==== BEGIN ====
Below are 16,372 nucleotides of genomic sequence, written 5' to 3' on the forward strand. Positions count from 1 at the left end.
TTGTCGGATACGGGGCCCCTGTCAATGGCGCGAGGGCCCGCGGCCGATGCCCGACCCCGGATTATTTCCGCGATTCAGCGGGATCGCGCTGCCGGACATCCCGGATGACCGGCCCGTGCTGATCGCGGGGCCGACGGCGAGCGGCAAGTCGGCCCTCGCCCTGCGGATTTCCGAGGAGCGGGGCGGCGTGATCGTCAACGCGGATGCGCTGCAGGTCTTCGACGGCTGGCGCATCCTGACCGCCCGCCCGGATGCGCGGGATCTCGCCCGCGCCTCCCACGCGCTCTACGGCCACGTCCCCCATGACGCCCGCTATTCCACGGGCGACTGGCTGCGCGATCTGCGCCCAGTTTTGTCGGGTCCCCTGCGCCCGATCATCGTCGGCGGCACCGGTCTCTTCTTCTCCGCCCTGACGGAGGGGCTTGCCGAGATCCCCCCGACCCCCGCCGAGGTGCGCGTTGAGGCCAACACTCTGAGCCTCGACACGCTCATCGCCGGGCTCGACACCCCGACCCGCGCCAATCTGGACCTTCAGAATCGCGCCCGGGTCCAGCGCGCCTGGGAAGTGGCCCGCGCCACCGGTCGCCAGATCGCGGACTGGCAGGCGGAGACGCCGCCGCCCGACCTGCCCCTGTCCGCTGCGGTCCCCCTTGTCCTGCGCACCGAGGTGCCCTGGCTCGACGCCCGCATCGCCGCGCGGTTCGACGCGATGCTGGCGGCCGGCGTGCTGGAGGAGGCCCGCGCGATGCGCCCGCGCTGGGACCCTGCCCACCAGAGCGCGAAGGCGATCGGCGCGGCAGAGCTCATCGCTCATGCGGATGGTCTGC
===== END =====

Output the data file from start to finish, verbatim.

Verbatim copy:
Below are 16,372 nucleotides of genomic sequence, written 5' to 3' on the forward strand. Positions count from 1 at the left end.
TTGTCGGATACGGGGCCCCTGTCAATGGCGCGAGGGCCCGCGGCCGATGCCCGACCCCGGATTATTTCCGCGATTCAGCGGGATCGCGCTGCCGGACATCCCGGATGACCGGCCCGTGCTGATCGCGGGGCCGACGGCGAGCGGCAAGTCGGCCCTCGCCCTGCGGATTTCCGAGGAGCGGGGCGGCGTGATCGTCAACGCGGATGCGCTGCAGGTCTTCGACGGCTGGCGCATCCTGACCGCCCGCCCGGATGCGCGGGATCTCGCCCGCGCCTCCCACGCGCTCTACGGCCACGTCCCCCATGACGCCCGCTATTCCACGGGCGACTGGCTGCGCGATCTGCGCCCAGTTTTGTCGGGTCCCCTGCGCCCGATCATCGTCGGCGGCACCGGTCTCTTCTTCTCCGCCCTGACGGAGGGGCTTGCCGAGATCCCCCCGACCCCCGCCGAGGTGCGCGTTGAGGCCAACACTCTGAGCCTCGACACGCTCATCGCCGGGCTCGACACCCCGACCCGCGCCAATCTGGACCTTCAGAATCGCGCCCGGGTCCAGCGCGCCTGGGAAGTGGCCCGCGCCACCGGTCGCCAGATCGCGGACTGGCAGGCGGAGACGCCGCCGCCCGACCTGCCCCTGTCCGCTGCGGTCCCCCTTGTCCTGCGCACCGAGGTGCCCTGGCTCGACGCCCGCATCGCCGCGCGGTTCGACGCGATGCTGGCGGCCGGCGTGCTGGAGGAGGCCCGCGCGATGCGCCCGCGCTGGGACCCTGCCCACCAGAGCGCGAAGGCGATCGGCGCGGCAGAGCTCATCGCTCATGCGGATGGTCTGC